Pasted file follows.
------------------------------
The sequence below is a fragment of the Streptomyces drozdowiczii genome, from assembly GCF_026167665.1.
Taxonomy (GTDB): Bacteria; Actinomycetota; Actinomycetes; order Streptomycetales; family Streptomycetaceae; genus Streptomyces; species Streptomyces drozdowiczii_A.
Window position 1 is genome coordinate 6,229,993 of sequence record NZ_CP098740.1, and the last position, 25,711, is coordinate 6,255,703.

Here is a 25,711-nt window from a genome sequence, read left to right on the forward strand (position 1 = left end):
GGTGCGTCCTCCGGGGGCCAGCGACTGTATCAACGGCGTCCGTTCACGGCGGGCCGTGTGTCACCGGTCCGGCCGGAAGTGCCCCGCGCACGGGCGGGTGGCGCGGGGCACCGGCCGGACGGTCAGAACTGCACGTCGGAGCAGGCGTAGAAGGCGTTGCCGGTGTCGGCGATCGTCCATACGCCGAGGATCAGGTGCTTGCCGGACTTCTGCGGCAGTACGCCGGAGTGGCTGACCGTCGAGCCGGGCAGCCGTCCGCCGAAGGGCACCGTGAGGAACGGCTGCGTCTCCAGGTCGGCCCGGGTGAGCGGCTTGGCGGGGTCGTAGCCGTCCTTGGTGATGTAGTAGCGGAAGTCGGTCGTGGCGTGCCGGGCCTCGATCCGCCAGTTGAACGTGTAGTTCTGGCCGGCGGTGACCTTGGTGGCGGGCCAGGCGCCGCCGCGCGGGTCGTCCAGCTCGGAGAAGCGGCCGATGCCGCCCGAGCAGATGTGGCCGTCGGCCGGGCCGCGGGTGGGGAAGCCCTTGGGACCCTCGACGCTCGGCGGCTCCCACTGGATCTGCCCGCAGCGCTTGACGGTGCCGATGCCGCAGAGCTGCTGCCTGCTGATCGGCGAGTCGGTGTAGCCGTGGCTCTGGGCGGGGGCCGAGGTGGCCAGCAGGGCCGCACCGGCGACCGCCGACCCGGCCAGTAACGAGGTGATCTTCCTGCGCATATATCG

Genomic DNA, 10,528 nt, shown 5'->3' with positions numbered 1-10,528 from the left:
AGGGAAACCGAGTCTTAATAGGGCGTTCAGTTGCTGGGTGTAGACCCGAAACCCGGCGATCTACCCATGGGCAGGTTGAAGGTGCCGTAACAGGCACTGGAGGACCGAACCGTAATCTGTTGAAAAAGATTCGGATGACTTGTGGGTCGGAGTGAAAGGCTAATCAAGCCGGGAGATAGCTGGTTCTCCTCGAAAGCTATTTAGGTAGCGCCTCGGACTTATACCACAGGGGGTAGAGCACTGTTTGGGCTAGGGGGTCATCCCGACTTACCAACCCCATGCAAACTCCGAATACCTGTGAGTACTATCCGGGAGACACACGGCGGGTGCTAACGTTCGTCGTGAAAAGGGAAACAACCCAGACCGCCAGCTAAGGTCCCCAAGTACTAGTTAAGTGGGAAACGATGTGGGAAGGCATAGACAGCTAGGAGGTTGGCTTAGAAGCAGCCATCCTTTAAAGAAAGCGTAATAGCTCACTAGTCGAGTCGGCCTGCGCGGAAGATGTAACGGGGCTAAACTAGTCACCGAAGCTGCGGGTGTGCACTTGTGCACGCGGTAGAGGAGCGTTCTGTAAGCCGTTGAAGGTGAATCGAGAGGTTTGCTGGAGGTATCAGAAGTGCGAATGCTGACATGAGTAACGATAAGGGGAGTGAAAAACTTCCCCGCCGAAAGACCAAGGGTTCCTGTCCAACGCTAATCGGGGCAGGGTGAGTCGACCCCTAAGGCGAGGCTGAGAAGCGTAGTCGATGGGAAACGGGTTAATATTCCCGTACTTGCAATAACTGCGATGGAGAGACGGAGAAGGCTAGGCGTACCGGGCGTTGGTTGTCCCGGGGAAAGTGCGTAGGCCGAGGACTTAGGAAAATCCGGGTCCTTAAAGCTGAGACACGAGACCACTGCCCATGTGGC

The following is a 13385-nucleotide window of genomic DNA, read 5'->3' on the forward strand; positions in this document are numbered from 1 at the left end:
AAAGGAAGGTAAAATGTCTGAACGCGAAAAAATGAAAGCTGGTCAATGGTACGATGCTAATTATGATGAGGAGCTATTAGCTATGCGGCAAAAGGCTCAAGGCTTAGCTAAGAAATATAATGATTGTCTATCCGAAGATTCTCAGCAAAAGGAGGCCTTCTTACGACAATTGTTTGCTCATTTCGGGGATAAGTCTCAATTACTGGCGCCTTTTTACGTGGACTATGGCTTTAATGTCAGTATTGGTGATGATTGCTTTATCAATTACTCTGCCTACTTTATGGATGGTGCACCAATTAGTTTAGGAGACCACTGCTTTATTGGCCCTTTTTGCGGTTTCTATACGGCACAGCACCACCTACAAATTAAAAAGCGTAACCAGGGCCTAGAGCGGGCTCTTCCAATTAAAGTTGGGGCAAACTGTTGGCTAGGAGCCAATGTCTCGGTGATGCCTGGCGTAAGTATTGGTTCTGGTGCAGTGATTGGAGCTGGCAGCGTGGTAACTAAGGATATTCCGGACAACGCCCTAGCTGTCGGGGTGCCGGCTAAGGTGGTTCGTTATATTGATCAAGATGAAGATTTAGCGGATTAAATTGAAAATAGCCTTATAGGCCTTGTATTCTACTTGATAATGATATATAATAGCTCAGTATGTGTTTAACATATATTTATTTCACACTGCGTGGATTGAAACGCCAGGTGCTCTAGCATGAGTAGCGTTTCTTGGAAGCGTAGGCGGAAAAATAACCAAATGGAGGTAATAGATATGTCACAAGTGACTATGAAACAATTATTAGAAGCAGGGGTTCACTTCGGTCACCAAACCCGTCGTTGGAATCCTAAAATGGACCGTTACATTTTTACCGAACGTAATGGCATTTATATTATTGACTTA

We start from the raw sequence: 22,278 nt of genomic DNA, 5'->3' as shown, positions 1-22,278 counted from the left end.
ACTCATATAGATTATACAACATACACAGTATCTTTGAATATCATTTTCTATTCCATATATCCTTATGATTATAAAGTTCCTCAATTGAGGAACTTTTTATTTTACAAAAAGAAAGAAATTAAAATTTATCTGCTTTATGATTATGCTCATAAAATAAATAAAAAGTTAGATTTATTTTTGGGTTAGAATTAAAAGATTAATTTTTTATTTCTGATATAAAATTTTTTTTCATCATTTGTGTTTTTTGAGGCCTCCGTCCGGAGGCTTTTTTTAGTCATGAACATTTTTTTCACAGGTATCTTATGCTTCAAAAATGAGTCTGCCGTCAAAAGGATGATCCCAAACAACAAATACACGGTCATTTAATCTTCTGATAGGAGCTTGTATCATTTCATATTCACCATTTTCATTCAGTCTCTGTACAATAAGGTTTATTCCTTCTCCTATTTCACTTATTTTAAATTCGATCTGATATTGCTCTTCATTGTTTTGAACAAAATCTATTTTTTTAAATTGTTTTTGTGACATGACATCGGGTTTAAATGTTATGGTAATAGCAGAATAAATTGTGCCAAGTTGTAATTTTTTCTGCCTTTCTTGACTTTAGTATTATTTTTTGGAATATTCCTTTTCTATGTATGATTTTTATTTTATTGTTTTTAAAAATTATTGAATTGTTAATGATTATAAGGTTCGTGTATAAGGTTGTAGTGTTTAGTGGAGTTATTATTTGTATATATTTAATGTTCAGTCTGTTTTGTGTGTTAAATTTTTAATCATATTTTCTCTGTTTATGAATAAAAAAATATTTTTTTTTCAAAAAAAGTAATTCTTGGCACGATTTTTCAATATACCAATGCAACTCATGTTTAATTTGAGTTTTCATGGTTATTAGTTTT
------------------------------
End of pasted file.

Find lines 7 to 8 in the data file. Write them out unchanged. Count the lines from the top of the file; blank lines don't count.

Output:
AGGGAAACCGAGTCTTAATAGGGCGTTCAGTTGCTGGGTGTAGACCCGAAACCCGGCGATCTACCCATGGGCAGGTTGAAGGTGCCGTAACAGGCACTGGAGGACCGAACCGTAATCTGTTGAAAAAGATTCGGATGACTTGTGGGTCGGAGTGAAAGGCTAATCAAGCCGGGAGATAGCTGGTTCTCCTCGAAAGCTATTTAGGTAGCGCCTCGGACTTATACCACAGGGGGTAGAGCACTGTTTGGGCTAGGGGGTCATCCCGACTTACCAACCCCATGCAAACTCCGAATACCTGTGAGTACTATCCGGGAGACACACGGCGGGTGCTAACGTTCGTCGTGAAAAGGGAAACAACCCAGACCGCCAGCTAAGGTCCCCAAGTACTAGTTAAGTGGGAAACGATGTGGGAAGGCATAGACAGCTAGGAGGTTGGCTTAGAAGCAGCCATCCTTTAAAGAAAGCGTAATAGCTCACTAGTCGAGTCGGCCTGCGCGGAAGATGTAACGGGGCTAAACTAGTCACCGAAGCTGCGGGTGTGCACTTGTGCACGCGGTAGAGGAGCGTTCTGTAAGCCGTTGAAGGTGAATCGAGAGGTTTGCTGGAGGTATCAGAAGTGCGAATGCTGACATGAGTAACGATAAGGGGAGTGAAAAACTTCCCCGCCGAAAGACCAAGGGTTCCTGTCCAACGCTAATCGGGGCAGGGTGAGTCGACCCCTAAGGCGAGGCTGAGAAGCGTAGTCGATGGGAAACGGGTTAATATTCCCGTACTTGCAATAACTGCGATGGAGAGACGGAGAAGGCTAGGCGTACCGGGCGTTGGTTGTCCCGGGGAAAGTGCGTAGGCCGAGGACTTAGGAAAATCCGGGTCCTTAAAGCTGAGACACGAGACCACTGCCCATGTGGC

The following is a 13385-nucleotide window of genomic DNA, read 5'->3' on the forward strand; positions in this document are numbered from 1 at the left end: